When we think of potpourri, the first thing that comes to our mind is the weird mixture of different flowers and leaves, with fragrance different to each other in a subtle way. We would barely be able to distinguish each flower with its fragrance. Needless to say, English language is used differently by us Indians, with the purpose served right.
Born in Bangalore and brought up in Chennai, has had me exposed to different vernacular of the English language. The regional differences in these two cities were not only restricted to their culture and tradition, but also the way in which they spoke English. Through the following anecdotes, I’d like to relive those days.
At school, a teacher would often say,’ your punishment is, you have to run round and round in circles in the ground’. Girls and boys would address one another not by names, but by the common, ‘come da/di’. Recently, ‘bro/bruh’ has become an informal term for both genders. When a friend wants you to go for coffee with them, it’s just a simple ‘ coming uh?’
Visiting relatives on weekends was terrorising for me and my brother. Because Ma would give us ‘pre-paid beating’ to remind us about manners. When there is gossip shared via the telephone, Ma would say, ’simply simply don’t tell without knowing’. I once heard an eligible young neighbour say, ‘I’m actually very single’.
My friend is a classic singer. Someone complimented her saying, ’You are better than that actual singer also’. In a group, each one of us would have their own opinions about topics of discussion. A sensitive friend would flare up, ‘ I asked you or what?’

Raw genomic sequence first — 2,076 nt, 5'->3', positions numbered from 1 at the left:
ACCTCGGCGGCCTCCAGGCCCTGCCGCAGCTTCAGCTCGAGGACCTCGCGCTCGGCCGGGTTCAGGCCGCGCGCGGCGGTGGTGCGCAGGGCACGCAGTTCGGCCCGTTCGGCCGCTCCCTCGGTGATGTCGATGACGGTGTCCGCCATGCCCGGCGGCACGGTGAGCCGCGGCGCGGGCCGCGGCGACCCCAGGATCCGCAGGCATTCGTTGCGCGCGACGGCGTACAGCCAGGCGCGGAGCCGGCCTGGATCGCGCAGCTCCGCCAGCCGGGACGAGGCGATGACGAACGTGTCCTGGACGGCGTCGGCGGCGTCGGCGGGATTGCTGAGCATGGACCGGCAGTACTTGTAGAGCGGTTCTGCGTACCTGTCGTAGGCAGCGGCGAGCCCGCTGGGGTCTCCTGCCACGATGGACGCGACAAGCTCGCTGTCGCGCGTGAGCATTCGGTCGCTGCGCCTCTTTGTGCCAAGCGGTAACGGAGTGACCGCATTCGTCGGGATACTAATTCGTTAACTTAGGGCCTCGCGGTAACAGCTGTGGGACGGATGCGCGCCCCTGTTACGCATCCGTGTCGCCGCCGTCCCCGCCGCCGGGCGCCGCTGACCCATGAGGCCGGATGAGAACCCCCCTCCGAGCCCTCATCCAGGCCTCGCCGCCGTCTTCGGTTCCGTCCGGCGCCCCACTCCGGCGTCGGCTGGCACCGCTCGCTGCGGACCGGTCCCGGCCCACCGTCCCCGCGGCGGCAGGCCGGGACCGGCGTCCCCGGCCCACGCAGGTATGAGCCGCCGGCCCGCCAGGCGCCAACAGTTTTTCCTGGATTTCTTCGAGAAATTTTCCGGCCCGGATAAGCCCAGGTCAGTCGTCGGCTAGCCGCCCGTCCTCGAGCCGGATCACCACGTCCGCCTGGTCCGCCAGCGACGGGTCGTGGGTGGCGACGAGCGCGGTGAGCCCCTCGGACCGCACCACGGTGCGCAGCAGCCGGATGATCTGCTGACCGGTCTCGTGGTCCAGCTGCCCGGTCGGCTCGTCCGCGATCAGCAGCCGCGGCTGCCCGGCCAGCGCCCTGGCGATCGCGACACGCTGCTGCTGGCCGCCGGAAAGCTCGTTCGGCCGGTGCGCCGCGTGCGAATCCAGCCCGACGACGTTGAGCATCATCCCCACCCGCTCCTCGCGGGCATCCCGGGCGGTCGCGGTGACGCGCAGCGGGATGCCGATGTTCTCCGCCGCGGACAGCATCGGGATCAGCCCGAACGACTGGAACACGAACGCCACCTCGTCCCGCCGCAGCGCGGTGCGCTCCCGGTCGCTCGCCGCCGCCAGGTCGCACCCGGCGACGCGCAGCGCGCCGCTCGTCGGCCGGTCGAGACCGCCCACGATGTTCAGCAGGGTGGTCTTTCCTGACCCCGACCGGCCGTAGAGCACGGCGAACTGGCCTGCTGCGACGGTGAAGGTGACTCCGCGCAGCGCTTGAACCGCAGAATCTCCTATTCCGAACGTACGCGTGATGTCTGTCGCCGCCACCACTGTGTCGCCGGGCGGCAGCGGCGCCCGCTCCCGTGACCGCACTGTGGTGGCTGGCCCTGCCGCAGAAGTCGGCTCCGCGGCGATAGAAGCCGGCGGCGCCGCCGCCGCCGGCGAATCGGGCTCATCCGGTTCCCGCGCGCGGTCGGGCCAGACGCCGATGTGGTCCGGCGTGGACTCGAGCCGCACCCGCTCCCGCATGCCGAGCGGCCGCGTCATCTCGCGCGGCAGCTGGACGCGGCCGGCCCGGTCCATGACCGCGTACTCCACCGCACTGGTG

I usually text and ask people’s permission before calling them. Pat came a reply from a friend, ‘I’m free only. Call off’.
A disappointed friend once said, ‘How you’ll do like this?’. And it would follow with ‘a mother promise’ to say that I didn’t mean to hurt her. A dear friend comes running to me with sweets and says’ My brother passed away with flying colours’. Parents of yester years were always proud of their ‘convent-educated’ children. They would ‘eat their children’s brains’ so that they had outstanding grades.
An old uncle requested me to open the ‘backside’ of his car so that he could load it.
A neighbour asked, ‘can you do one thing?’ and invariably ended up giving three things for me to do.
Weekends would be exclusively dedicated to watching ‘pictures’ in the theatre.
Though we ‘Indianised’ English to suit our convenience, it doesn’t in any way, lack in intelligibility. These are some of the common words and phrases that one would come across, mostly in southern India. In all the above examples, it can be noted that the thought process happens in their first language, which, to a large extent influences the use of English.
Assistant Professor of English turned freelancer, with fifteen years of experience, Jayashree Chetan’s interest lies in honing communication skills of students from the rural background.